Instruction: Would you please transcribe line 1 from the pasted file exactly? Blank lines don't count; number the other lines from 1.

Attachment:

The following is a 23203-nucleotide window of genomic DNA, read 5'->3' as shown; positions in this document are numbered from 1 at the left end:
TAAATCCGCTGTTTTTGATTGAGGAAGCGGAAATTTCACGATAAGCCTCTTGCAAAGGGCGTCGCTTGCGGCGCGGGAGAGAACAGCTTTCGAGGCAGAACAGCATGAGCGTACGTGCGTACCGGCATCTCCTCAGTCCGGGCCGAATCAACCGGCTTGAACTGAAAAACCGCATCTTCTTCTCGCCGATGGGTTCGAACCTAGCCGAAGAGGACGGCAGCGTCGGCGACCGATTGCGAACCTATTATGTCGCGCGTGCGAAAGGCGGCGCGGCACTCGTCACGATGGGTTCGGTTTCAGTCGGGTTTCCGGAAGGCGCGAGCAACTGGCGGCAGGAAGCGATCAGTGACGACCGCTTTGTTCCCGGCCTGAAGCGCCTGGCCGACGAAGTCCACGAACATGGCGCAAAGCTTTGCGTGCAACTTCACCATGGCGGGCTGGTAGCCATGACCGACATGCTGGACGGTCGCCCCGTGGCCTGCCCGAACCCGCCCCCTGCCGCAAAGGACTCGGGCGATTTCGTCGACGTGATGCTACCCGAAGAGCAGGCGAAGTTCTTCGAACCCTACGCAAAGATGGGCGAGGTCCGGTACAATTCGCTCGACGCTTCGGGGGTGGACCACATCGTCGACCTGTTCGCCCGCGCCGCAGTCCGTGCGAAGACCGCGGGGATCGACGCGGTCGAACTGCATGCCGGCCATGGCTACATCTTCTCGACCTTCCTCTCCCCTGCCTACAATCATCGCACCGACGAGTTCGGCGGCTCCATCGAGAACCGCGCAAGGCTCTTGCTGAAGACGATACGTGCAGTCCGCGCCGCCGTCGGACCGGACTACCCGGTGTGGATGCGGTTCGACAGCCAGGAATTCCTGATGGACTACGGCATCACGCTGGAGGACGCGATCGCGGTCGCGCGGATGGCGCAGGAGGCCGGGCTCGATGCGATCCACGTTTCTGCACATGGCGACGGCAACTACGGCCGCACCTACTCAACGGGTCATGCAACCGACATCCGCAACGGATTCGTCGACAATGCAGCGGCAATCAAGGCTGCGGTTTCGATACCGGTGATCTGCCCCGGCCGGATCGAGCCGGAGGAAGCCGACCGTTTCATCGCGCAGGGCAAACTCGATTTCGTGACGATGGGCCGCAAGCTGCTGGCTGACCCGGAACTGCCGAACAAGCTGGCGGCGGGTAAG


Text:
The following is a 23203-nucleotide window of genomic DNA, read 5'->3' as shown; positions in this document are numbered from 1 at the left end: